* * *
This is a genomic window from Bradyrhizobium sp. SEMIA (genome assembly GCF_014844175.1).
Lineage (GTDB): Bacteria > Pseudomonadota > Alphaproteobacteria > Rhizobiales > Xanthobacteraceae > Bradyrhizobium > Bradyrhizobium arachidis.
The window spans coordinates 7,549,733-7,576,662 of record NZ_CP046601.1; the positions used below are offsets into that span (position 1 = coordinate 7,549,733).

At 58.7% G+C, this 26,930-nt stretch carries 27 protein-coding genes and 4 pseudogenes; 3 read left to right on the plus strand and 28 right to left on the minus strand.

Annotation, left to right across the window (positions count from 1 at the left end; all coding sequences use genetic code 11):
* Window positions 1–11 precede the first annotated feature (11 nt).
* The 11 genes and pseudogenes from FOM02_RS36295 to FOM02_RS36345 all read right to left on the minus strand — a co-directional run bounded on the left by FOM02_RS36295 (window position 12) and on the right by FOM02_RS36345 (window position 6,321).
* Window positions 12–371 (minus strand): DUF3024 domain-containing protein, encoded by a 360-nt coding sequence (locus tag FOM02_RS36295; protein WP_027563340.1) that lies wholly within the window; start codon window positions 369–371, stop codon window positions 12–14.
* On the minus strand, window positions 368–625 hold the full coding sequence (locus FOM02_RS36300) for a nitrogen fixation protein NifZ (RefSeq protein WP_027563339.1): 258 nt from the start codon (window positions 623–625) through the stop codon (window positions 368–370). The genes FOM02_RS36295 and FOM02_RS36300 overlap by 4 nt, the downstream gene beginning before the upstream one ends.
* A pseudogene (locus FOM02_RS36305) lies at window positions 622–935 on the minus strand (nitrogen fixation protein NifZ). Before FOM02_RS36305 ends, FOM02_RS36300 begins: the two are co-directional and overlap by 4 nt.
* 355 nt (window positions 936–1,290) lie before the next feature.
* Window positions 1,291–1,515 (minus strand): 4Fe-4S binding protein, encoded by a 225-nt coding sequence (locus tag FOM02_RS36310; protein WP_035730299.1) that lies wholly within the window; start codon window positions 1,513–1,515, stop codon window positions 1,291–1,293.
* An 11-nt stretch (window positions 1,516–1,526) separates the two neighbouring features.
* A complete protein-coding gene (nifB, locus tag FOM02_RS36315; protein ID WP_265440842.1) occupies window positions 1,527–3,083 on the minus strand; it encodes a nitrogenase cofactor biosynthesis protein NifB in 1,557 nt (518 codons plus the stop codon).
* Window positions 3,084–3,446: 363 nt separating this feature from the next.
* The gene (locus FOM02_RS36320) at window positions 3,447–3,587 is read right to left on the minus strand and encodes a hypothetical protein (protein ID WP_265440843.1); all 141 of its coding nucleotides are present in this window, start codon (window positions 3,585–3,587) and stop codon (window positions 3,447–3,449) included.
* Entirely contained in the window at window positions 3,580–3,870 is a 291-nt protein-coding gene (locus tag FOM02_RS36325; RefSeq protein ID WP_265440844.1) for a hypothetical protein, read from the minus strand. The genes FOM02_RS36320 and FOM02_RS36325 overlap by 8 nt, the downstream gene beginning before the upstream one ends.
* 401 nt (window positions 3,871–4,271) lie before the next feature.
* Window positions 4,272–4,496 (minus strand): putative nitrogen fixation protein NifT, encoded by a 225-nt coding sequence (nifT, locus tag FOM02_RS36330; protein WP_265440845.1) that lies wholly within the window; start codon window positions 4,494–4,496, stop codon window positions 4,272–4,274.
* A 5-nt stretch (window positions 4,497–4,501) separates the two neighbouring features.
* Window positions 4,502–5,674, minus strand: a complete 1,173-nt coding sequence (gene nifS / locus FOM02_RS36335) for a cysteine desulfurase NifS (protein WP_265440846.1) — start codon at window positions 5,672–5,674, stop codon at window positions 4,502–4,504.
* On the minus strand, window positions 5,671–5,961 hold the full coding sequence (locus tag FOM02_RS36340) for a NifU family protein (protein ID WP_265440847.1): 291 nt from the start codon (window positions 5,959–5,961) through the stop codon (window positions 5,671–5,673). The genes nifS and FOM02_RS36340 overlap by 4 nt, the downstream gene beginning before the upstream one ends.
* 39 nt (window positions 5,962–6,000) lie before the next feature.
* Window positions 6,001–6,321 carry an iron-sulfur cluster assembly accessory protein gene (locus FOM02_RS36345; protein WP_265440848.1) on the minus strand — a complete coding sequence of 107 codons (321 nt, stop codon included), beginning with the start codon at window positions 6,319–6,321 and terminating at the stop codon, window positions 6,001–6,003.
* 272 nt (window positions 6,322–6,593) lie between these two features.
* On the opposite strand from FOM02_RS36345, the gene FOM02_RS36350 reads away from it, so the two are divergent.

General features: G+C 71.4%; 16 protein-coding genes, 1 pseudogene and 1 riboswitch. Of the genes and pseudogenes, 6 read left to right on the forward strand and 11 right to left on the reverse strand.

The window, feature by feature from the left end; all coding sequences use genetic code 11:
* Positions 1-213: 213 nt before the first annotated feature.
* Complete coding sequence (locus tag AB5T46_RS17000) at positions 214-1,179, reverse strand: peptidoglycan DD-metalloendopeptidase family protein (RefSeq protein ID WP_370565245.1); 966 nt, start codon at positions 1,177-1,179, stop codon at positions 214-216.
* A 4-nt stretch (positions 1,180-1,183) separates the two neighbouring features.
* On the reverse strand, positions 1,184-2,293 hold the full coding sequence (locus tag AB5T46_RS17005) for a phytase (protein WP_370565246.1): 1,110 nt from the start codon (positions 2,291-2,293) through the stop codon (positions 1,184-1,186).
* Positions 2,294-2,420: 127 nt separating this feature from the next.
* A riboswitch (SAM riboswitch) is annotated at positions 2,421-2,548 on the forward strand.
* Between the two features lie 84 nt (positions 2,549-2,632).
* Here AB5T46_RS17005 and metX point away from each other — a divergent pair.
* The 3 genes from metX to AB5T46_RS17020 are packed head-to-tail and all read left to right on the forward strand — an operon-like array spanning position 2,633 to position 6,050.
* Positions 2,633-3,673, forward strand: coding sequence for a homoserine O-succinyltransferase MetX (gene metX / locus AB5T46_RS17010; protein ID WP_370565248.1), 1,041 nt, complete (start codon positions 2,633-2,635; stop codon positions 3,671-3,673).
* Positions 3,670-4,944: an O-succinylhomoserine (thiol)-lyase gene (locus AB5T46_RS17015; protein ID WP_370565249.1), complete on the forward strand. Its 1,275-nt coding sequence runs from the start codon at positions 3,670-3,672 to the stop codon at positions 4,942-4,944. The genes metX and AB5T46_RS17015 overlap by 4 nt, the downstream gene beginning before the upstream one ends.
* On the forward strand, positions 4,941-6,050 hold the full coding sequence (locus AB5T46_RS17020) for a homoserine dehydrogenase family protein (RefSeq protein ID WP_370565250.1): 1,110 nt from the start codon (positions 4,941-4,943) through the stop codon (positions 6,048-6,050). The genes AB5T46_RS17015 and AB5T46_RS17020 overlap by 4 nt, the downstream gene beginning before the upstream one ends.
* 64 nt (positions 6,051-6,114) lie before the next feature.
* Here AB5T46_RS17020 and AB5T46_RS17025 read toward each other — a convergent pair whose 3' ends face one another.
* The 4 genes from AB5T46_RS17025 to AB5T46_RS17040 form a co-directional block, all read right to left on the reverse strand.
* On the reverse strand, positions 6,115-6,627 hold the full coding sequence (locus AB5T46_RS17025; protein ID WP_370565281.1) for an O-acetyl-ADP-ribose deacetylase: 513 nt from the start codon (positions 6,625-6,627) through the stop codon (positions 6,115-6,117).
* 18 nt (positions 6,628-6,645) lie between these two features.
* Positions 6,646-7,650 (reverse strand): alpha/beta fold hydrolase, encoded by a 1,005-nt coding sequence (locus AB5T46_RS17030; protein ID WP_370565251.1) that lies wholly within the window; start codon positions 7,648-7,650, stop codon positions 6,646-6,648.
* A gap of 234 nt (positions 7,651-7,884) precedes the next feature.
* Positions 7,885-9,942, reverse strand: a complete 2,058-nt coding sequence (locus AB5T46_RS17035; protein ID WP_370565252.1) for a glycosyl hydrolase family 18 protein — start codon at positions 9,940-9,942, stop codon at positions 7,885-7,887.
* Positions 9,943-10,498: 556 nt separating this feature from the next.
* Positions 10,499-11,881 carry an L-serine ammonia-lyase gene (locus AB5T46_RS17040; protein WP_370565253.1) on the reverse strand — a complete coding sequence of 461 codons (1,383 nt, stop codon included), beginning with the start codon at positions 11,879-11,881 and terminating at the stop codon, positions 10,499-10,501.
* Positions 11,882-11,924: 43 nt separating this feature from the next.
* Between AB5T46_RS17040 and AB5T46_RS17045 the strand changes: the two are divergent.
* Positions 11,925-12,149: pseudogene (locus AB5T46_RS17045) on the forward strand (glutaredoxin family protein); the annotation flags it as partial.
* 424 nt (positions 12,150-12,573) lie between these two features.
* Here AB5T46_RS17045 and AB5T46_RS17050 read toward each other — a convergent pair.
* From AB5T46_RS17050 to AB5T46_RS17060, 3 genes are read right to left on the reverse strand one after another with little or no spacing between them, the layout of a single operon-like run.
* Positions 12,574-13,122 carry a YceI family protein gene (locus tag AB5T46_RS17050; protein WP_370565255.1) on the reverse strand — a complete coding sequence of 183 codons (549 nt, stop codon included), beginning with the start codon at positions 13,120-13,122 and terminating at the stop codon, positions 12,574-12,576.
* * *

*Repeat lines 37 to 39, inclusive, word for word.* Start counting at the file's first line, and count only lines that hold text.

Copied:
* The 3 genes from metX to AB5T46_RS17020 are packed head-to-tail and all read left to right on the forward strand — an operon-like array spanning position 2,633 to position 6,050.
* Positions 2,633-3,673, forward strand: coding sequence for a homoserine O-succinyltransferase MetX (gene metX / locus AB5T46_RS17010; protein ID WP_370565248.1), 1,041 nt, complete (start codon positions 2,633-2,635; stop codon positions 3,671-3,673).
* Positions 3,670-4,944: an O-succinylhomoserine (thiol)-lyase gene (locus AB5T46_RS17015; protein ID WP_370565249.1), complete on the forward strand. Its 1,275-nt coding sequence runs from the start codon at positions 3,670-3,672 to the stop codon at positions 4,942-4,944. The genes metX and AB5T46_RS17015 overlap by 4 nt, the downstream gene beginning before the upstream one ends.